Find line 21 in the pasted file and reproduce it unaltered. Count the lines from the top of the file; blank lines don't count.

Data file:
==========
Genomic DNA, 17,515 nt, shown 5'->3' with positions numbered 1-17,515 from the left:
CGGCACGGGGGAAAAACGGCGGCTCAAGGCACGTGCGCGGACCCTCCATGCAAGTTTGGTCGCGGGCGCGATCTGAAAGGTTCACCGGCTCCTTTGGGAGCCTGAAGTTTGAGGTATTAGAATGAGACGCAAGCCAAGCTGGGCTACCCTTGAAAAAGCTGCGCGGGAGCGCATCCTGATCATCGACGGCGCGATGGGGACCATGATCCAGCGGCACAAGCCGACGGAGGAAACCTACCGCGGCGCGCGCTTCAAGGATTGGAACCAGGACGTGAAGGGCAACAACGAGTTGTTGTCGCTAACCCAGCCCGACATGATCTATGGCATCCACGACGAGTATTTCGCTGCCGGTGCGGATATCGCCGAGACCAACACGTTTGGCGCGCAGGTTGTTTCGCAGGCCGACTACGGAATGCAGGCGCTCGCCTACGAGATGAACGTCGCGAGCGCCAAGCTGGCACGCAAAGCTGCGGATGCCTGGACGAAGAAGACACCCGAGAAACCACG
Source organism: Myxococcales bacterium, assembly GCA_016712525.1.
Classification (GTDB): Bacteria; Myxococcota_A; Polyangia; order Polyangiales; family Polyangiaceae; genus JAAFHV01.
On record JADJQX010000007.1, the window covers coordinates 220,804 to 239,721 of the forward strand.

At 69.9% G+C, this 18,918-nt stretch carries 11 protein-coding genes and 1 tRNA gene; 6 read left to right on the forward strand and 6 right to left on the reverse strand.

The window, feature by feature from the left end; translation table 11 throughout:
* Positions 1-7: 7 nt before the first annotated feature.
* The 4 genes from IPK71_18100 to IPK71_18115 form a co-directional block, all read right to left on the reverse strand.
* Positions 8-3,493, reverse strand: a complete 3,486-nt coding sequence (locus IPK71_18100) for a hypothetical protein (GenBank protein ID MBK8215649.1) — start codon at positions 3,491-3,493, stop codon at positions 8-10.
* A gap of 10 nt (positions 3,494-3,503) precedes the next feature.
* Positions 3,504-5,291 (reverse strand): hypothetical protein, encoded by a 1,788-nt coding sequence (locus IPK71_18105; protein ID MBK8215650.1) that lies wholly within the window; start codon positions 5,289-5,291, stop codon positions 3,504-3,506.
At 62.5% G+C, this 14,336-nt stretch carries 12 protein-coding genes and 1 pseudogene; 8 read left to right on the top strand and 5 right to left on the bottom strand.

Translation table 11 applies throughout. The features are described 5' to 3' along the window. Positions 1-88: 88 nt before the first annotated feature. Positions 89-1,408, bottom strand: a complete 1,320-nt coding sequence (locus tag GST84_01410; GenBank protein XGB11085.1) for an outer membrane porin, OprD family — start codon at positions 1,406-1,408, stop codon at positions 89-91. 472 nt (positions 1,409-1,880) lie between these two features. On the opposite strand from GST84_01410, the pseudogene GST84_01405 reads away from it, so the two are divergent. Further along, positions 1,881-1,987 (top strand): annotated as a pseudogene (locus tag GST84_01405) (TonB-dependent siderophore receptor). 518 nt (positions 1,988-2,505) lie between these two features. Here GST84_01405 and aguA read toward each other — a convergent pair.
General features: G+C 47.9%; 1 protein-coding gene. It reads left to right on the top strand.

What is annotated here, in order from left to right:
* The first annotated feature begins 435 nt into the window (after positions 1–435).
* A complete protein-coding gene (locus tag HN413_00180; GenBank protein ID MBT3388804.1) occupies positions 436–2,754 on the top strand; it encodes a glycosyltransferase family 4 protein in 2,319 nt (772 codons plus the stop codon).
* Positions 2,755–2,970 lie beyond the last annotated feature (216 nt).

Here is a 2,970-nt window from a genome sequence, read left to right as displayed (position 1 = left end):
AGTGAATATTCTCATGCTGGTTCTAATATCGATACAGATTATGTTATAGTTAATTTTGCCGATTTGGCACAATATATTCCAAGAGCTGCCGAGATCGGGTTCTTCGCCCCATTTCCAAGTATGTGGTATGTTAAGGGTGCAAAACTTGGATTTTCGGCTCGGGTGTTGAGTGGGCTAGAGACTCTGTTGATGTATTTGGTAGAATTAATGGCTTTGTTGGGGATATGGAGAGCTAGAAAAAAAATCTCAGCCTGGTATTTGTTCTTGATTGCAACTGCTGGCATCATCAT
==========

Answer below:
AGTGAATATTCTCATGCTGGTTCTAATATCGATACAGATTATGTTATAGTTAATTTTGCCGATTTGGCACAATATATTCCAAGAGCTGCCGAGATCGGGTTCTTCGCCCCATTTCCAAGTATGTGGTATGTTAAGGGTGCAAAACTTGGATTTTCGGCTCGGGTGTTGAGTGGGCTAGAGACTCTGTTGATGTATTTGGTAGAATTAATGGCTTTGTTGGGGATATGGAGAGCTAGAAAAAAAATCTCAGCCTGGTATTTGTTCTTGATTGCAACTGCTGGCATCATCAT